and upon the ways behind the edge of the forest
And the forest it is so black and empty
Woe is me, oh woe
And the birds sing no more

- unofficial translation by Jeremy Williams
The "Doch der Abend wirft ein Tuch aufs Land" is such a beautiful metaphor. See the video of Ohne Dich, which uses the setting of an alpine ascent. (Note that "Weh mir" and "Oh weh" are not as archaic in German as their literal translations in English).

PS: check out, via the comment thread, the Laibach cover of Ohne Dich. It's exquisite.
Till Lindemann has a poetry anthology, Messer (Knives), in print. The composer Torsten Rasch was commissioned by the Dresdner Sinfoniker to write a song-cycle, Mein Herz brennt, based around the poems; according to this interview on the London Philharmonic Orchestra site, Lindemann's chief influences are "the German romantic poet Rückert and French writers like Rimbaud". There's more about the collaboration at Music & Vision: see The Basic Essence.
- Ray


  1. Awesome post! Thanks!

    As you know, I'm a big fan. However, I actually don't like to listen to (and think about) song lyrics. I prefer either pure instrumental, or such incoherence that I can't tell what they're saying.

    One of my very favorite groups, Hanzel und Gretyl, has extremely(extremely) offensive lyrics. I just ignore the words and enjoy (love!) the music/sound.

    Here is link to a YouTube of one of their less offensive songs -- go through the long intro to get to the music. [Rammstein flirts with the same kind of offensive themes, but not nearly so explicitly.]

  2. Bad YouTube link in the previous. This should work.

  3. Excellent: thanks. If you don't know them already, check out Laibach, a Slovenian group who were one of Rammstein's influences. They embrace Nazi imagery full-on, to satirical/artistic purpose as part of the NSK art/political movement . I read it as showing the continuity between the imagery and language of totalitarianism and any other kind of inspirational song: for instance, Queen's One Vision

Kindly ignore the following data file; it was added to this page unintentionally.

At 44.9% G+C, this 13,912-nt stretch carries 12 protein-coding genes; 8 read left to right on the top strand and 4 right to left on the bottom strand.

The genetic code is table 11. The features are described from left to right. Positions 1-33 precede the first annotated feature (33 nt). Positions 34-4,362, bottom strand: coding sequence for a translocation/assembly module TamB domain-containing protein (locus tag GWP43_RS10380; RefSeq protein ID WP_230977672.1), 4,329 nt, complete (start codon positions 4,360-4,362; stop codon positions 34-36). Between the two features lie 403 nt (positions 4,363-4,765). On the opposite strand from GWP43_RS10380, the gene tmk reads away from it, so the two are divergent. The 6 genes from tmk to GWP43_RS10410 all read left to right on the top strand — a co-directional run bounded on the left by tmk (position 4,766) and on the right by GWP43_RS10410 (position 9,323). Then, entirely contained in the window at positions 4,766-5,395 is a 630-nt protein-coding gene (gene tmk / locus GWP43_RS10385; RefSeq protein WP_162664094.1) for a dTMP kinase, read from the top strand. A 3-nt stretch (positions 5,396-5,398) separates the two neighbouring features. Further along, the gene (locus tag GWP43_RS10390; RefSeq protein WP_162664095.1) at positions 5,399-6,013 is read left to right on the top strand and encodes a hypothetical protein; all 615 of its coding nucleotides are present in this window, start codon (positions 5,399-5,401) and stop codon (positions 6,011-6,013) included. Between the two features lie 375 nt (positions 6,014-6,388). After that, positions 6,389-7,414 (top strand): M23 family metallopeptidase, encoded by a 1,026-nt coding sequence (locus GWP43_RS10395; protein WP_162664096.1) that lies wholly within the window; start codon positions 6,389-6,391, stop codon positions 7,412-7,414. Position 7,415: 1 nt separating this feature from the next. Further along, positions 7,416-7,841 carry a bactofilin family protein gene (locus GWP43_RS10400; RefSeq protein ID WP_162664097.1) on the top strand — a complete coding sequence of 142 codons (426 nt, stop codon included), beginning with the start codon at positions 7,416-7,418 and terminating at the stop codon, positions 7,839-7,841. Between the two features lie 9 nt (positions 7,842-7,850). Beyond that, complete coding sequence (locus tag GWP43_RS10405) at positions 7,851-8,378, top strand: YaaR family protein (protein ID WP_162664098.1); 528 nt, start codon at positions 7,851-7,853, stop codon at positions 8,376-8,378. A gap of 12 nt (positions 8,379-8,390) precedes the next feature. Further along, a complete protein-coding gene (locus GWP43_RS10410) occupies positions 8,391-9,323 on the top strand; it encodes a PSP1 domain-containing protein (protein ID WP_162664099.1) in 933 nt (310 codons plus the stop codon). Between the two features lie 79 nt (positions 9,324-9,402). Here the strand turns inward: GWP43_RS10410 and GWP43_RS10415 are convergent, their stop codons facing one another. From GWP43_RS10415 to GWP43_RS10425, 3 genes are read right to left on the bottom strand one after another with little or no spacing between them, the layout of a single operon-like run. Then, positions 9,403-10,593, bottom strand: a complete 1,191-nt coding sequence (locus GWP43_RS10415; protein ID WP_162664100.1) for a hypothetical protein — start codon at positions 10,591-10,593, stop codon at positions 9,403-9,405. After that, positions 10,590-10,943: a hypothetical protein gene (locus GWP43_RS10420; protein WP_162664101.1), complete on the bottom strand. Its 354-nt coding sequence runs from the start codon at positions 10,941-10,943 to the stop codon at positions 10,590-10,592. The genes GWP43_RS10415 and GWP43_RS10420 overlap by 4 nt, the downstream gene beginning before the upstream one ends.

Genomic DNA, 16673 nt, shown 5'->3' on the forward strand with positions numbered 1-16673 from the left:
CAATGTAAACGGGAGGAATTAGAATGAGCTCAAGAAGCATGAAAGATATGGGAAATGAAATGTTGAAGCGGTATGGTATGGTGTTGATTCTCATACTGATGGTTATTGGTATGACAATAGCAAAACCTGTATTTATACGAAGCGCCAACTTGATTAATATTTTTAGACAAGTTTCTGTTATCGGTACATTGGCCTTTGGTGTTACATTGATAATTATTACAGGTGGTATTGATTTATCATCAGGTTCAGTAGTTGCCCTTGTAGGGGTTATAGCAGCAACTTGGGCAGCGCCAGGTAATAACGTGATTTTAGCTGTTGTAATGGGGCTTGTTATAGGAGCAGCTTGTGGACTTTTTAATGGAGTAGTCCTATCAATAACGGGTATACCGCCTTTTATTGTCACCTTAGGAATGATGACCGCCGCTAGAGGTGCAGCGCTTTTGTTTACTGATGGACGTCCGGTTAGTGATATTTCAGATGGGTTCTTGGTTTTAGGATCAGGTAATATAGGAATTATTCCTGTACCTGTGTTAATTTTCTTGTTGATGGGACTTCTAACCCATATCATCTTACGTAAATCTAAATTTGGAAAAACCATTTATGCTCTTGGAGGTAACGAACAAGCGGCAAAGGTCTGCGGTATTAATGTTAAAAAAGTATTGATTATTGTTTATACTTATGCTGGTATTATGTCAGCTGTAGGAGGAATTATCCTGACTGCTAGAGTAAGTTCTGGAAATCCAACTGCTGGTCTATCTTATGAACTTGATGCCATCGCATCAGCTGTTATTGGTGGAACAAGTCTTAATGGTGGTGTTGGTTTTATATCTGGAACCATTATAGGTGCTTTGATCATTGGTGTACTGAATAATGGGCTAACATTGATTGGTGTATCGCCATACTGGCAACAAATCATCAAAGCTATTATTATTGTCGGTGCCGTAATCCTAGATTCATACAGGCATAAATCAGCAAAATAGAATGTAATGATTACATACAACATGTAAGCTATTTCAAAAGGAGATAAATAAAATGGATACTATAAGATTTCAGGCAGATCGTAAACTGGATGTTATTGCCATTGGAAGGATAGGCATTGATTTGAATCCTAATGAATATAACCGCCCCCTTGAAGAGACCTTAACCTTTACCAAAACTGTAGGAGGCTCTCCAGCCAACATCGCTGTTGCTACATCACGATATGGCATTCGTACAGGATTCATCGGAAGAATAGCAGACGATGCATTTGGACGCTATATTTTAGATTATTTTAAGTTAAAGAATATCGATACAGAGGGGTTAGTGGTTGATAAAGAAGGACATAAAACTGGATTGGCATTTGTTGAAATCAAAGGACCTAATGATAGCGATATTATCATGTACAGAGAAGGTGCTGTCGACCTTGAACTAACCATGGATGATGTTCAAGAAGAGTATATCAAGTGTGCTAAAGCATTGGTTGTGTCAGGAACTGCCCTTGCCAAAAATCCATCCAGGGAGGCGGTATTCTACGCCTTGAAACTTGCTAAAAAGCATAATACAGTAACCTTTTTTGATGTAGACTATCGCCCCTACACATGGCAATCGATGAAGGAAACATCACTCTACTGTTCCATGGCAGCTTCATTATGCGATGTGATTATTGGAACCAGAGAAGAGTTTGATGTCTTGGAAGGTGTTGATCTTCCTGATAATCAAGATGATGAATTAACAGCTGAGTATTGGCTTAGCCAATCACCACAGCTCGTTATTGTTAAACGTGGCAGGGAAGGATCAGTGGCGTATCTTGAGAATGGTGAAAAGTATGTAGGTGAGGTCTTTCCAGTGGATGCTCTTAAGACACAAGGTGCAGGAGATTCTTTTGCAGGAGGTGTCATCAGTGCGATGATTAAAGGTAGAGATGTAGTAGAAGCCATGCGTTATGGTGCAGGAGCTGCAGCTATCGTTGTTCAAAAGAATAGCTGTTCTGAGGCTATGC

One vision
    So give me your hands
    Give me your hearts
    I'm ready
    There's only one direction
    One world one nation

    becomes totally chilling when you associate it with totalitarian imagery as in Laibach's cover Geburt Einer Nation (though I admit I can't take it entirely seriously when the lead singer looks so remarkably like Wilson & Keppel).

    They do straight-ish stuff too: their remix of Rammstein's Ohne Dich is exquisite.

  4. I spent a lot of time listening to all the Amazon samplers of Laibach a few years ago and I can't remember why I didn't like them enough to buy. Jumping over to Amazon this minute and sampling a few, I think it's that they are too theatrical -- and (in a few minutes of listening which isn't fair) the music just isn't that good. But I definitely see where Rammstein is a descendant -- that's why I was listening to them; from comments to Rammstein CDs on Amazon.

    Rammstein is much, much better (I'm listening to Rammstein's Volkerball CD this minute, which is my favorite).

  5. Oh! I just listened to the Ohne Dich remix link you posted and that is nice. But it almost requires that you have the Rammstein version growling in memory while the lady is singing for full effect.

  6. I agree. There are fewer Laibach tracks that I like - as music alone - than Rammstein's. But there are some where the music is so-so, but which I love in combination with the video for the sheer visual/musical wit, such as Across the Universe and Life is Life.

  7. I was intrigued about your reference to St. Nick's sidekicks. In particular, the Wikipedia site indicates that my favorite, Black Pete, was of a different tradition. Having a Dutch sister-in-law I can vouch that their Sinter Klaas is a much more sinister figure than the emasculated Father Christmas or Santa Claus of British and American Christmas. Most interesting is how the Dutch, ostensibly a tolerant and, I suppose, politically correct culture hang onto this remnant of their imperial and slave owning past. Black Pete is strongly reminiscent of our own Minstrel past as is pointed out in this Blackface entry. (and note the black faces of the miners sucking up to Snow White).

  8. Dr C: oh, yes. Here's Sinterklaas. In European tradition it's always a "nice cop / bad cop" act. Somehow Britain missed out on this, but even in the 19th century we had a rather more archetypal Father Christmas who was a big beardy guy in a green robe.